• Poor dietary and /or an inability to sleep well
  • Cancer treatments like chemotherapy
  • Your brain’s mood regulation is faulty
  • Stressful life events
  • You have a genetic vulnerability
  • Medical conditions or issues

A diagnosis of breast cancer is an extremely stressful life event.  The condition itself can cause or exacerbate depression, as can cancer medications.  When you put that all together, it’s no surprise that a person with breast cancer may experience depression.

But knowing the impact that depression has on your prognosis, it is important to take steps to manage your depression, so you have the strength to fight.

Here are 5 ways to manage depression while managing breast cancer

If you feel that you are depressed, talk to an integrative physician.  Together you can discuss your symptoms and feelings, then sort it out to determine if you are indeed depressed or if you are experiencing severe fatigue from the chemo and medications.

It is important to keep digging until you find out what is causing your depression.  It could be a hormonal issue, your meds, the entire situation, fear, grief, or any combination.  Finding the source though will allow you to treat the root of the problem instead of just putting a band-aid on it.  You may need to change medications and your doctor may prescribe you antidepressant medication or suggest working with a health coach.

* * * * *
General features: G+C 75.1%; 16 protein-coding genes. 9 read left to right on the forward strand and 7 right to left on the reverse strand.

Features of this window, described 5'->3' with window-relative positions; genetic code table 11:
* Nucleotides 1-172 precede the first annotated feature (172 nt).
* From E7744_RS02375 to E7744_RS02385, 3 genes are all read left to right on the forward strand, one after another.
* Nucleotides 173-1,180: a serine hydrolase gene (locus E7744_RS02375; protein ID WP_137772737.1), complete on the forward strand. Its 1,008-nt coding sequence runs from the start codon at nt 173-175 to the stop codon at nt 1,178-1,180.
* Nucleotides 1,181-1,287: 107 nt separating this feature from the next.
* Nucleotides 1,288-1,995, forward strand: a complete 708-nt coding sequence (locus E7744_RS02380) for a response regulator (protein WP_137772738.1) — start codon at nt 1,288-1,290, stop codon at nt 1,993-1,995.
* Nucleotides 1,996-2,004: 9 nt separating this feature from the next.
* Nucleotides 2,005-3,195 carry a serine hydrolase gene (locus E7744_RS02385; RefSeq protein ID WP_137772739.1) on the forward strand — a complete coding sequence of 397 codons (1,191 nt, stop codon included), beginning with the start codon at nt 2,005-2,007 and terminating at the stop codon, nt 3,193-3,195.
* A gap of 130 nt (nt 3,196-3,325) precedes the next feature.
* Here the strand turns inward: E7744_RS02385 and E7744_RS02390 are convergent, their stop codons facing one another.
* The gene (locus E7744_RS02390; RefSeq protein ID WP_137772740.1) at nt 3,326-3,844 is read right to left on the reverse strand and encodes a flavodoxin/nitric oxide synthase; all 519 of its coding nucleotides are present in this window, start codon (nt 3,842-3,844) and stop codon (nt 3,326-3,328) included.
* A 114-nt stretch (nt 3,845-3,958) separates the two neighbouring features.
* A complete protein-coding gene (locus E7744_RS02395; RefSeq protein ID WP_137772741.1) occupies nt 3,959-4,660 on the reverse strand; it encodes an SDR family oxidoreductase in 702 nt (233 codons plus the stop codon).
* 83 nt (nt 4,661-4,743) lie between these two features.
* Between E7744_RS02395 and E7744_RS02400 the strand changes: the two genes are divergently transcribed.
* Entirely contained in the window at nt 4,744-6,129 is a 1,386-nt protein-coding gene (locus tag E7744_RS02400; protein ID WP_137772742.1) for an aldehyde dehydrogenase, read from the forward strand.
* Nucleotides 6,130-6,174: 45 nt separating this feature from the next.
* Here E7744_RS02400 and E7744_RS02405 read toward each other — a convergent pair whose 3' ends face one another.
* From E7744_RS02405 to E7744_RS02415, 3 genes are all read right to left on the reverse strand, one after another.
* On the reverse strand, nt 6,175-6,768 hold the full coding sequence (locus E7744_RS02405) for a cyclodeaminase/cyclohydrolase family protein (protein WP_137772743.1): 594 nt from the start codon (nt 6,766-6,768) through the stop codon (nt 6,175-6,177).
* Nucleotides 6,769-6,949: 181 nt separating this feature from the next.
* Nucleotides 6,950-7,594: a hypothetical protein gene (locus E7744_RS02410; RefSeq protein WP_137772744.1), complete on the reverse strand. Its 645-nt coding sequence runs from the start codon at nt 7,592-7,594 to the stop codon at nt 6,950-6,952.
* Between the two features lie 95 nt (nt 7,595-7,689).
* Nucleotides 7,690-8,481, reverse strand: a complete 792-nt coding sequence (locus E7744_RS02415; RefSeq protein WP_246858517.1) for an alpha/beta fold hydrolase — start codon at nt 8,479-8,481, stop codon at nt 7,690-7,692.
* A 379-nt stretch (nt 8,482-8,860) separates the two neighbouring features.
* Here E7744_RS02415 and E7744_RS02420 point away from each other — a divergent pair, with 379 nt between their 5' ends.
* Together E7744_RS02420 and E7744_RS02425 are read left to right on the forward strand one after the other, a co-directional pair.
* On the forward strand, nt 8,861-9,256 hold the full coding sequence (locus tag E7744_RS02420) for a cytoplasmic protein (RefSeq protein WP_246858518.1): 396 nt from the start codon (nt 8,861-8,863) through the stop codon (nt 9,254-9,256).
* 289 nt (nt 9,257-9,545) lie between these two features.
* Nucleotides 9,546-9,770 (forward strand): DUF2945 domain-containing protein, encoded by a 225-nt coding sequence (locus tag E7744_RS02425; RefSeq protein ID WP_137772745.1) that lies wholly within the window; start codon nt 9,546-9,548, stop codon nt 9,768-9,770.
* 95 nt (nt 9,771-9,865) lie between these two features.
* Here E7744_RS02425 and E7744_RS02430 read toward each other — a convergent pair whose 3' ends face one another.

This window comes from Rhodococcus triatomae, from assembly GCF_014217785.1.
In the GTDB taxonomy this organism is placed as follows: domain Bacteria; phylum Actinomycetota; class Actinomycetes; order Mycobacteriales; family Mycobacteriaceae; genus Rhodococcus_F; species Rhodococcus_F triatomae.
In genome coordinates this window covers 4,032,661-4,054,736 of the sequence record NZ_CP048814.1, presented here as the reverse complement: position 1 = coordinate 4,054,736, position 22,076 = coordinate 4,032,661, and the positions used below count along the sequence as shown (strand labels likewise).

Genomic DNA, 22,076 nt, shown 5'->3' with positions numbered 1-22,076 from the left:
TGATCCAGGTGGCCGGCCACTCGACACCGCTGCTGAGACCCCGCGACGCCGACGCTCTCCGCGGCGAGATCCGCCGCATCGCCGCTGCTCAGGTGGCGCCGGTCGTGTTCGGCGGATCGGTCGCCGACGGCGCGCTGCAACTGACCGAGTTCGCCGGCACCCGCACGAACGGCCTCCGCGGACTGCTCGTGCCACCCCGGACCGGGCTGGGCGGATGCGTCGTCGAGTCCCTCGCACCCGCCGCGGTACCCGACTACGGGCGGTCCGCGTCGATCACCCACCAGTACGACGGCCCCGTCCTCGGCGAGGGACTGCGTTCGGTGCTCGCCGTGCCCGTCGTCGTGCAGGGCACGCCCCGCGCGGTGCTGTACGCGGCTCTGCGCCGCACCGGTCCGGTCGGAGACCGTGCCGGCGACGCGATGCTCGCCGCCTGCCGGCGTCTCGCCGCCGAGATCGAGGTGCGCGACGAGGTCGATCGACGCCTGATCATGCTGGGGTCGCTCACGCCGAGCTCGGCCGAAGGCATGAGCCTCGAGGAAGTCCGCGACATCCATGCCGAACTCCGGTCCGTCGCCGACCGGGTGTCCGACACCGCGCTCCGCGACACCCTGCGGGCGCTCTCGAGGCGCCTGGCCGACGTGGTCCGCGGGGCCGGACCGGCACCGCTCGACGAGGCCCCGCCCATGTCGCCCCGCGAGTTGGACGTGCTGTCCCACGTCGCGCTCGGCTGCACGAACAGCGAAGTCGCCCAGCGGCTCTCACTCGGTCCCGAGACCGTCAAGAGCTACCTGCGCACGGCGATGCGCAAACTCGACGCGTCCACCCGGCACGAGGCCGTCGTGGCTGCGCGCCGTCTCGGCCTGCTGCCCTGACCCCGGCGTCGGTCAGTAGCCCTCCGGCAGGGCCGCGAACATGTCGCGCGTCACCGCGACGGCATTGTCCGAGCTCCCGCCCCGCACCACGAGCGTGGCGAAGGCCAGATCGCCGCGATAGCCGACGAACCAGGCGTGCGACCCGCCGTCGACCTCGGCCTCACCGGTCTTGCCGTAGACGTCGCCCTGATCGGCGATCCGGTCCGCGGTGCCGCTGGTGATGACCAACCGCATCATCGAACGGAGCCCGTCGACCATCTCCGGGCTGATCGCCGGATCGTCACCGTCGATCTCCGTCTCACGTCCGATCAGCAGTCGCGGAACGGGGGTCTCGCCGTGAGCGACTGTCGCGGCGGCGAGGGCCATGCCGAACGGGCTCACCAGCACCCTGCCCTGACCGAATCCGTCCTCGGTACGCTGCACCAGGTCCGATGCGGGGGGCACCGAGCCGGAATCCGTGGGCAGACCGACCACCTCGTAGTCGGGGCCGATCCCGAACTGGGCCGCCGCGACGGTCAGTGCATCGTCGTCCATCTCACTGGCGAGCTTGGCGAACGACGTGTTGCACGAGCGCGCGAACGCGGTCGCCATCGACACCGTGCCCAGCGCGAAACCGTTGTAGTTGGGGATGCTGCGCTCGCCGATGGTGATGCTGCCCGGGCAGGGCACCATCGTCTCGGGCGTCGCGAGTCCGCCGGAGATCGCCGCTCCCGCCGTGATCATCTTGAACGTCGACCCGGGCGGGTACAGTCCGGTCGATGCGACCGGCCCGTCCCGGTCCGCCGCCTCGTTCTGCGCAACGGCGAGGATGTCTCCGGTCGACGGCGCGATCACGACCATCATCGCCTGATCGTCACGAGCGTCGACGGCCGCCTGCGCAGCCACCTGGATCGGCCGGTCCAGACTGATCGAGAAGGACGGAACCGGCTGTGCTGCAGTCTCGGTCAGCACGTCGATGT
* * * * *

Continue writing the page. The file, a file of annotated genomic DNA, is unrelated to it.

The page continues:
No doubt, managing cancer is tough enough.  But, managing cancer and depression is too much.  Try these tips to manage depression while you manage cancer.

  1. Keep healthy habits.  Eat a healthy diet, get some exercise, get enough sleep, stay hydrated, all these things help keep you balanced and healthy, inside and out.
  2. Get social.  While your first impulse may be to isolate yourself, resist that urge!  Spend time with family and friends and surround yourself with the people who love you.
  3. Set realistic goals.  Break large chores into several smaller ones.  Don’t try to do it all in a day.  You don’t have to do it all, and you shouldn’t, so don’t try.
  4. Keep a gratitude journal.  It doesn’t have to be anything fancy, just a small notebook that you use to write down the things you are thankful for.  You can write about people or things you are thankful for, paste pictures in there, or add mementos, jokes, comics, anything that makes you smile.
  5. Talk to someone.  Talk to a health coach, therapist, pastor, friend, someone who will let you vent and help you work through all the feelings that you are dealing with.

Depression doesn’t have to be part of your cancer journey.  If you are experiencing feelings of depression or sadness that won’t go away, don’t wait to see what happens.  Talk to your doctor and begin taking steps to manage it.

Remember, you don’t have to accept depression as just a part of cancer, fight back.  You can find your joy again.

Sources for this article include:

BreastCancer.org
Nature.com
NIH.gov
BMJ.com
Health.Harvard.edu
BreastCancer.org
FredHutch.org